Raspberry Pi uses its own silicon for $4 board
The Raspberry Pi Foundation has designed its own chip to enable a $4 (€3.30, £3.09) board.
The Raspberry Pi Pico board is built around a new chip, the dual core RP2040 microcontroller, similar to the previous Compute module but integrating more memory, ADC and sensors to bring down the cost. The chip supports large on-chip memory of 264KB and 30 I/Os with dedicated I/O hardware, while the board includes 2MB of on-board QSPI Flash and 26 general purpose I/O pins and USB1.1 support.
There is an on-board power supply to generate 3.3V for RP2040 and external circuitry. A wide input voltage range, from 1.8V to 5.5V, gives designers the flexibility to select their preferred power source.
It supports simple drag and drop programming via micro-USB. 3-pin Serial Wire Debug (SWD) for interactive debugging. Comprehensive C SDK, mature MicroPython port, and extensive examples and documentation.
The board will ship from Farnell from next Monday, Jan 25th for USD4.00. This will allow existing designs on the original boards and Compute modules to move down to a more cost effective implementation. Over 36m boards have been shipped, with many used for IoT designs as a low cost controller.
The Foundation says it learned a lot from using Broadcom’s chips in the previous boards.
“With Raspberry Pi Pico, and RP2040, we have been able to draw on insights drawn from a decade of using other vendors’ microcontrollers, and to create an innovative silicon platform for our customers,” said James Adams, Chief Operating Officer, Raspberry Pi Trading. “People have used Raspberry Pi to create a broader spread of projects and products than we could have imagined a decade ago; we’re sure the same will be true of Raspberry Pi Pico.”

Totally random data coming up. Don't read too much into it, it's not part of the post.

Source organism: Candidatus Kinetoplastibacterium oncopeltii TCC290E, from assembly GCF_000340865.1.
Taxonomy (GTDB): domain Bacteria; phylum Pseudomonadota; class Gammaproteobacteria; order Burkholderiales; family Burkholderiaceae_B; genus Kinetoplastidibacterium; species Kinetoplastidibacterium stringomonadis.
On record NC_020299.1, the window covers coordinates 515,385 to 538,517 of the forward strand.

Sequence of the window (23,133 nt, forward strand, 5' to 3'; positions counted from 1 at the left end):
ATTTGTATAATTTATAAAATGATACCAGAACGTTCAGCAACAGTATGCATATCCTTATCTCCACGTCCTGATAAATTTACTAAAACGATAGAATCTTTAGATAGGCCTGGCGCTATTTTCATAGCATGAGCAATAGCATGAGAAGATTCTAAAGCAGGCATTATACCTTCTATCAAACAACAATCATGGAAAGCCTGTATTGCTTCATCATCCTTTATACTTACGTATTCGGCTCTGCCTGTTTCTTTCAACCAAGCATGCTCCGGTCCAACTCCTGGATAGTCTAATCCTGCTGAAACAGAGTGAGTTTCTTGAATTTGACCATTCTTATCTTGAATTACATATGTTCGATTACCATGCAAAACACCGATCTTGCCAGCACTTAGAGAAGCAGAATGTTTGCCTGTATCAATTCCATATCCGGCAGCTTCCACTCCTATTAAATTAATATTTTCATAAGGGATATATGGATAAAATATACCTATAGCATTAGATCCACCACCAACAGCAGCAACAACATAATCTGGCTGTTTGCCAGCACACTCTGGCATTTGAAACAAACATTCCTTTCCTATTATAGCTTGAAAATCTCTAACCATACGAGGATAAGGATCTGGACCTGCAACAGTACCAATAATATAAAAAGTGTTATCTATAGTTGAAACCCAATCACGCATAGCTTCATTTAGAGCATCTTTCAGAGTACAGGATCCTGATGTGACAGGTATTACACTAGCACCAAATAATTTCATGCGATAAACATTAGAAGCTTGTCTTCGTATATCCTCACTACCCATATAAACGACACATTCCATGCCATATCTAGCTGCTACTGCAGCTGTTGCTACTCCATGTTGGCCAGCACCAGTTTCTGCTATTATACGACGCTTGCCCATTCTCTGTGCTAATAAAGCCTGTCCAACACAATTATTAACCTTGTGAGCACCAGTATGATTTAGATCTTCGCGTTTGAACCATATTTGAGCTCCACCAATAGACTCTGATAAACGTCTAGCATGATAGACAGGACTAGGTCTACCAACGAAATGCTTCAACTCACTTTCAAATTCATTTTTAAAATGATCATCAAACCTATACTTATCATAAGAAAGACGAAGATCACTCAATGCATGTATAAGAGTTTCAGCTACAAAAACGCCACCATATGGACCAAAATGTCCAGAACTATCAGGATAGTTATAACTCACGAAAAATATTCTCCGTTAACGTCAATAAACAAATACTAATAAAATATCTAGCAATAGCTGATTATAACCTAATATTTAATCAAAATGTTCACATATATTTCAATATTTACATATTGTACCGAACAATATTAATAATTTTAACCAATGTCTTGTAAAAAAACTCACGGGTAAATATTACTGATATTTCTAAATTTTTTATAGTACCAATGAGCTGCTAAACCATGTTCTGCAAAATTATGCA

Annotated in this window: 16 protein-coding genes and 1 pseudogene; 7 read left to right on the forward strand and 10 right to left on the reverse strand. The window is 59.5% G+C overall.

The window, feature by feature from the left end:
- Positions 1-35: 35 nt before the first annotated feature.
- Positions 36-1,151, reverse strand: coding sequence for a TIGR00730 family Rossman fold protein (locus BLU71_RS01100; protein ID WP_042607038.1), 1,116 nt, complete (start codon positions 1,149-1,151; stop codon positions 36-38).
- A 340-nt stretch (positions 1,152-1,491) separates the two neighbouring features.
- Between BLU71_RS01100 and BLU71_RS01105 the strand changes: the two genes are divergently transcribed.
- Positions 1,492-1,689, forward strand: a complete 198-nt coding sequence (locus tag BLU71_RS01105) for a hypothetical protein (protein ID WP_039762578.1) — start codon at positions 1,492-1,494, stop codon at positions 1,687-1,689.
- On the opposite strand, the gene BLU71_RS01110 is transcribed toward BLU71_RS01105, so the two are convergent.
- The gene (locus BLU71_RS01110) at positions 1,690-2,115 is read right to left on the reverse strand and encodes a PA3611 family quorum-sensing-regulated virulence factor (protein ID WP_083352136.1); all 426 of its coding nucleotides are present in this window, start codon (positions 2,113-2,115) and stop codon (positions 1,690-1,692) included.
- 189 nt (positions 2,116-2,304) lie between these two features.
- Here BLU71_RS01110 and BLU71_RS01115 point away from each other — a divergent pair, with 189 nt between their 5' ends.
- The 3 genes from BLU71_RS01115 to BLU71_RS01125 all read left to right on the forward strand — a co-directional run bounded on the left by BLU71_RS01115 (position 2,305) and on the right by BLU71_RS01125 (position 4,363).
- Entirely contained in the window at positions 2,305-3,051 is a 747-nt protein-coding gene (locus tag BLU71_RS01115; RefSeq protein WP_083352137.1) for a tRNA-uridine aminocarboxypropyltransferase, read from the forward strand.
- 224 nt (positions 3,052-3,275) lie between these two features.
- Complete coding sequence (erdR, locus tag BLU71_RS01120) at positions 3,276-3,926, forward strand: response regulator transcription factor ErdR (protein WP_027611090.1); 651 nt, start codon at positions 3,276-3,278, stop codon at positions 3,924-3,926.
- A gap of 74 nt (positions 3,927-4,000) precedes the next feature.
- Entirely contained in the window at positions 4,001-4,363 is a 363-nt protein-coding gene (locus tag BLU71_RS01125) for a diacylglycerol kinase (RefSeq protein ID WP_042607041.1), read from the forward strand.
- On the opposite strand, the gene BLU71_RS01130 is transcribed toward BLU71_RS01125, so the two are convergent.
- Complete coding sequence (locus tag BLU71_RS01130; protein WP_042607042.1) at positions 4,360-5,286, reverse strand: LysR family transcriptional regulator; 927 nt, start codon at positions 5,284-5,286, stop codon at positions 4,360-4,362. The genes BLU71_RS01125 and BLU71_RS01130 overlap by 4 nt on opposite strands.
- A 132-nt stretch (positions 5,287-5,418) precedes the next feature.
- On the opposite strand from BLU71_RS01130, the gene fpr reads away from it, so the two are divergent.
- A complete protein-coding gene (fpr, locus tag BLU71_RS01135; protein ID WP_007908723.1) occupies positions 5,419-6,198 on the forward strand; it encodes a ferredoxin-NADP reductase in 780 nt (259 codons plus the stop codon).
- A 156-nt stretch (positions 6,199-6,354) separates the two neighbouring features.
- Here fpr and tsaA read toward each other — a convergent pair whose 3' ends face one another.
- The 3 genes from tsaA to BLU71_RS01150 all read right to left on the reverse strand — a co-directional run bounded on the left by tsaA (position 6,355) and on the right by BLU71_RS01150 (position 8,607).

The RP2040 microcontroller uses two ARM Cortex-M0+ cores clocked at 133 MHz with dedicated hardware for commonly used peripherals alongside a programmable I/O subsystem for extended peripheral support. It also includes a four-channel analog-to-digital converter (ADC) with internal temperature sensor and the USB 1.1 with host and device support.
Next: Raspberry Pi Pico availability
“Since the launch of the first Raspberry Pi in 2012, this market-leading brand has become synonymous with ease of use and value for money. Raspberry Pi Pico is the newest and smallest addition to the family, bringing with it the potential to transform the microcontroller market in the same way that the original board did for single board computing. At just $4, Pico provides incredible flexibility and opportunity for design engineers,” said Lee Turner, Global Head of Semiconductors and SBC at Farnell
Farnell is the largest manufacturer and distributor of the Raspberry Pi and has sold more than 15 million units to date.
The Raspberry Pi Pico is available for USD $4.00 from Farnell in EMEA, Newark in North America and element14 in Asia Pacific, from Monday 25th January. Orders from RS Components are schedule to ship from the 28th and it is also available from Okdo.
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